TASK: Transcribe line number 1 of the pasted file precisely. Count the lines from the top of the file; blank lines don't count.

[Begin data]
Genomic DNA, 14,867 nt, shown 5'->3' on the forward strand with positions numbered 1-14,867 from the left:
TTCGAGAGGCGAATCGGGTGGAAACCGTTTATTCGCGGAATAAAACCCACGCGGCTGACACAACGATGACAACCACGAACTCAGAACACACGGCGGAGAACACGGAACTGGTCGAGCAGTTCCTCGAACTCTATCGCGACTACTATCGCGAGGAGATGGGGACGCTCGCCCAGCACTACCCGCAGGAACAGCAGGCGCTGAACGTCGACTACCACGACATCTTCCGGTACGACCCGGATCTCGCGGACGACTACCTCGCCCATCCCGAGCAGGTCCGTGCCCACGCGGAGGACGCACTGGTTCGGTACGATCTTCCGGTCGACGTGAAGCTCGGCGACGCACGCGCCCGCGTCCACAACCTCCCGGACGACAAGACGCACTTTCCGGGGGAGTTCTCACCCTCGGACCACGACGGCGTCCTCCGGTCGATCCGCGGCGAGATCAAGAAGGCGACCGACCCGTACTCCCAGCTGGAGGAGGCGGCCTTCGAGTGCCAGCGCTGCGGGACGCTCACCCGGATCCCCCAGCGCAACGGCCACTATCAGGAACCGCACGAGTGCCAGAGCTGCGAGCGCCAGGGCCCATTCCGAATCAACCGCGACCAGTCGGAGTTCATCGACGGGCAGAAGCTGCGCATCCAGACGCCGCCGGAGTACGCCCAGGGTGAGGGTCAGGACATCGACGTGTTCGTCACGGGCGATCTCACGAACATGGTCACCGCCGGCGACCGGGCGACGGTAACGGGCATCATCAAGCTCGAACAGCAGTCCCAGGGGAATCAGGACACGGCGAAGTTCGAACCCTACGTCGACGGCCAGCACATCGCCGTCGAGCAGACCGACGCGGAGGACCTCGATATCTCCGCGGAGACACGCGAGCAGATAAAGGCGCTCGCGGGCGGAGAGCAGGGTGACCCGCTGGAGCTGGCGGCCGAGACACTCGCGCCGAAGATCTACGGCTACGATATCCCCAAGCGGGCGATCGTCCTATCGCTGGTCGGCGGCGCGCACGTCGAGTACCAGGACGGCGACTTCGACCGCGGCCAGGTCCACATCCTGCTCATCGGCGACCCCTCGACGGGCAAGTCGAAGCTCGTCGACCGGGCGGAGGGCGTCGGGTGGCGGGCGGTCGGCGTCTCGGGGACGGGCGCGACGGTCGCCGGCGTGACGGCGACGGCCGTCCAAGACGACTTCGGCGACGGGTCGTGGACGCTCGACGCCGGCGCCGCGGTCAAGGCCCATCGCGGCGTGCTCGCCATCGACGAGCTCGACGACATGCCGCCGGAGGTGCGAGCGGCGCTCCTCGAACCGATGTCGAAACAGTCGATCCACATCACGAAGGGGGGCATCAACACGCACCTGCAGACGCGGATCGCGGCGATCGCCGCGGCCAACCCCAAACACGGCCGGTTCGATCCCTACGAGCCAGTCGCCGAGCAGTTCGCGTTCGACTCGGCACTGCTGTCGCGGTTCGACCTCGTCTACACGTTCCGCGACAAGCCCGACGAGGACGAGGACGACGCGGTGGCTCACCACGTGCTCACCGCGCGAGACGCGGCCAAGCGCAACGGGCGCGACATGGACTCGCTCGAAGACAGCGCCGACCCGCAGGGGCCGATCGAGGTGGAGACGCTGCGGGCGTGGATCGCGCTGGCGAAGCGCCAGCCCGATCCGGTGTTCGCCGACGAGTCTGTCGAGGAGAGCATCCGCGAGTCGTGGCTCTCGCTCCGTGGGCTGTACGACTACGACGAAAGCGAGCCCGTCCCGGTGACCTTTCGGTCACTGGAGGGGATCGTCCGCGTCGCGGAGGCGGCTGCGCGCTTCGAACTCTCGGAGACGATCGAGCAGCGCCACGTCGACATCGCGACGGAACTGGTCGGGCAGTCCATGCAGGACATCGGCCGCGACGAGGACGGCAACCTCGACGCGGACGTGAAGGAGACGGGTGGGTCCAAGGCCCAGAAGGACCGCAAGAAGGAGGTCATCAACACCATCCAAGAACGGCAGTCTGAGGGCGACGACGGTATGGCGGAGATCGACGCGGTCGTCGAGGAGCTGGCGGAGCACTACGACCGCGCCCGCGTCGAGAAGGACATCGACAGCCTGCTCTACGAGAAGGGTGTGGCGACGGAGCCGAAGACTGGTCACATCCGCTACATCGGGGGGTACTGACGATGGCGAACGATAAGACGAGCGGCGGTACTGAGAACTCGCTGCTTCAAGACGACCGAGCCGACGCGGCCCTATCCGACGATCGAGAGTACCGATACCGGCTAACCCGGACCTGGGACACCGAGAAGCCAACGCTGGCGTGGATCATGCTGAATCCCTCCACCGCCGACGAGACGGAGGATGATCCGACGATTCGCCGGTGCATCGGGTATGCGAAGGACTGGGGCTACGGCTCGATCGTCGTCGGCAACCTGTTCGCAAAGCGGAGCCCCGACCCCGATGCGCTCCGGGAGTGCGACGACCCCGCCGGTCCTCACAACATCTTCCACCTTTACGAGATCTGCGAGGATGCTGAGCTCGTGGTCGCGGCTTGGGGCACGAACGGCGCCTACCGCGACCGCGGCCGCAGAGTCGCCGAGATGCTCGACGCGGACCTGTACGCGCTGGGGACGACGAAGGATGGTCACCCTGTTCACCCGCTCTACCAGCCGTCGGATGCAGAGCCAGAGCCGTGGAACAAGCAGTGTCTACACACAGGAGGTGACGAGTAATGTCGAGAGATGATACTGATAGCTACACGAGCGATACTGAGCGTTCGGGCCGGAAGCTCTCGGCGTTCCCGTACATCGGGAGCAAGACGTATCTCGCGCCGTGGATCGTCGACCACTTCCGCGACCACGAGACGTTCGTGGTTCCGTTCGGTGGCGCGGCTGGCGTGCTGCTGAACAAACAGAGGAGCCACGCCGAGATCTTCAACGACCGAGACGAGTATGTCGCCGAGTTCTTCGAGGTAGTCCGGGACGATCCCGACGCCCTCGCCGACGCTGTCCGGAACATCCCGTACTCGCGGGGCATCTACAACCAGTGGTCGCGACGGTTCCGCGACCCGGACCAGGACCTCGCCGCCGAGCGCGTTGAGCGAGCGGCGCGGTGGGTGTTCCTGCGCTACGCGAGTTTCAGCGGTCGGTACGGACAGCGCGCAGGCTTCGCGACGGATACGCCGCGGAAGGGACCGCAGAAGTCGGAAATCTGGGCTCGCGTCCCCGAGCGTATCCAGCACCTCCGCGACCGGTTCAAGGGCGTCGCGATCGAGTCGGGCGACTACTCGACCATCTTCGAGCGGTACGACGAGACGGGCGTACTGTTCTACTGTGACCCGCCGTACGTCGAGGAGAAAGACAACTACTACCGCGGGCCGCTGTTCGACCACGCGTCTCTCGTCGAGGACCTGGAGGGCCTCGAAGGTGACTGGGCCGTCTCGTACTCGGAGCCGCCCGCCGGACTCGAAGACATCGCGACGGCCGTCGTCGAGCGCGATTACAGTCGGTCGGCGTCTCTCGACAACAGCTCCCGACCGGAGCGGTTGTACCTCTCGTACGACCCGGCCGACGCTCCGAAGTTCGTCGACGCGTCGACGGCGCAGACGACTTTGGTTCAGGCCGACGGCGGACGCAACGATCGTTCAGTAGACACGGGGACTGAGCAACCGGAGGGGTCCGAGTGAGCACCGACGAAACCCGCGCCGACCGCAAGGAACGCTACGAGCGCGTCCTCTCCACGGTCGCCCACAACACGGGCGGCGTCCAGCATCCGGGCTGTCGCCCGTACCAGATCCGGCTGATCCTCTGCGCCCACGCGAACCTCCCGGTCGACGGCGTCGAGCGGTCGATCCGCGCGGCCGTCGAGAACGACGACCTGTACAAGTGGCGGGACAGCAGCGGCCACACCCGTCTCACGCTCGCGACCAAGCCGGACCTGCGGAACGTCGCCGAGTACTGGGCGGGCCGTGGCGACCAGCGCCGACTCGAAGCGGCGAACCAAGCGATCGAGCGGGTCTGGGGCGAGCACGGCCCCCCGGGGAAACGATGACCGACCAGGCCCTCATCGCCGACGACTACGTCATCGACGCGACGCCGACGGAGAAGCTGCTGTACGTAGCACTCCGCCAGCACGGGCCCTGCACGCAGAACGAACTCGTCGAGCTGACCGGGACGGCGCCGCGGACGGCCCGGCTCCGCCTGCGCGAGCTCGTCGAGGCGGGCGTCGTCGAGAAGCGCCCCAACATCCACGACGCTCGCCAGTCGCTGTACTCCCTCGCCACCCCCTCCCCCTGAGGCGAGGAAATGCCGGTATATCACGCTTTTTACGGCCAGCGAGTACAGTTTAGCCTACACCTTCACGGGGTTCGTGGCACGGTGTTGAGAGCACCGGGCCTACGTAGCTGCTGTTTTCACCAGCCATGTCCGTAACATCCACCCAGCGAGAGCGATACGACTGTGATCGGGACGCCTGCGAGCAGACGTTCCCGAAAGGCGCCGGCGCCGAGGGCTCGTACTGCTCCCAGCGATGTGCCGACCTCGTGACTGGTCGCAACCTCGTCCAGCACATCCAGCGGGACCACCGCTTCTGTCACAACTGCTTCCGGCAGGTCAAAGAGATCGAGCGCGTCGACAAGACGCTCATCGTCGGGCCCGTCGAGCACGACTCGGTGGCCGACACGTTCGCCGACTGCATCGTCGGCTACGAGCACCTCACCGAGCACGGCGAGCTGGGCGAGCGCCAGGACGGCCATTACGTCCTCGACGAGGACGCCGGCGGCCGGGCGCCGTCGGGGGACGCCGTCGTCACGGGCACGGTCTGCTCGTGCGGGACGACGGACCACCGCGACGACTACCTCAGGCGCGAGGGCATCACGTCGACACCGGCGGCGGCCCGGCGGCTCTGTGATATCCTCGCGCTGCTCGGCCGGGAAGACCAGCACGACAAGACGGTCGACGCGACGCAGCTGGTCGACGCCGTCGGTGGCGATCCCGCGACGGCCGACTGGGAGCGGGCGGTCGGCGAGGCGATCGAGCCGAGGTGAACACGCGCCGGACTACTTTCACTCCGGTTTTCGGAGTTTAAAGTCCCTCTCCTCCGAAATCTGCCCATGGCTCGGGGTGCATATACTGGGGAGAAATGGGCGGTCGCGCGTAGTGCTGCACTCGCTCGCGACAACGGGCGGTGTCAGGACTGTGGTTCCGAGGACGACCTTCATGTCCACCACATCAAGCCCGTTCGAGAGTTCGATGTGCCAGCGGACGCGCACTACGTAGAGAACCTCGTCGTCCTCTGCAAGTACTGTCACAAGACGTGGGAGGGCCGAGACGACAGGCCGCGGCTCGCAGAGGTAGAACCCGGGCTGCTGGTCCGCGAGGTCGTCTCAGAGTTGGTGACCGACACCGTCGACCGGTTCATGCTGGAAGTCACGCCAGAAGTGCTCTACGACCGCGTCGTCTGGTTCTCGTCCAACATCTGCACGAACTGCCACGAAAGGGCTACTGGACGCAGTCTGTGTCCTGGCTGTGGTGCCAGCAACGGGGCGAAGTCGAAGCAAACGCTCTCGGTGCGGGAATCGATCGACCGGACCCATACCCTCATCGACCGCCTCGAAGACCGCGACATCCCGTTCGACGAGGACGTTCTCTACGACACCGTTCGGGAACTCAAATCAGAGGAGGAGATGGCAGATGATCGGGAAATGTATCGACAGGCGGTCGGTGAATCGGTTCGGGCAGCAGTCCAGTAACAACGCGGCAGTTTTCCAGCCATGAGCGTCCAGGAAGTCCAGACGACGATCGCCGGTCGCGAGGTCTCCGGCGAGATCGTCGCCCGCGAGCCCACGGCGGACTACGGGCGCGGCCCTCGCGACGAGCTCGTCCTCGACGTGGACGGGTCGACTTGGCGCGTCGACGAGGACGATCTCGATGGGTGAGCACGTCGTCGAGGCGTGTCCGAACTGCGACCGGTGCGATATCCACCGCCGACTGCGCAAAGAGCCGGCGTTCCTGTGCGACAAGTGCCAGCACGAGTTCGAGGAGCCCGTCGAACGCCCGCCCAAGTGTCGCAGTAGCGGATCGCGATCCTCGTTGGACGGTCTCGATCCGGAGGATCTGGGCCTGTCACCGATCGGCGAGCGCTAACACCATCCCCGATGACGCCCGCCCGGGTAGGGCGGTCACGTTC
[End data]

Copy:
Genomic DNA, 14,867 nt, shown 5'->3' on the forward strand with positions numbered 1-14,867 from the left: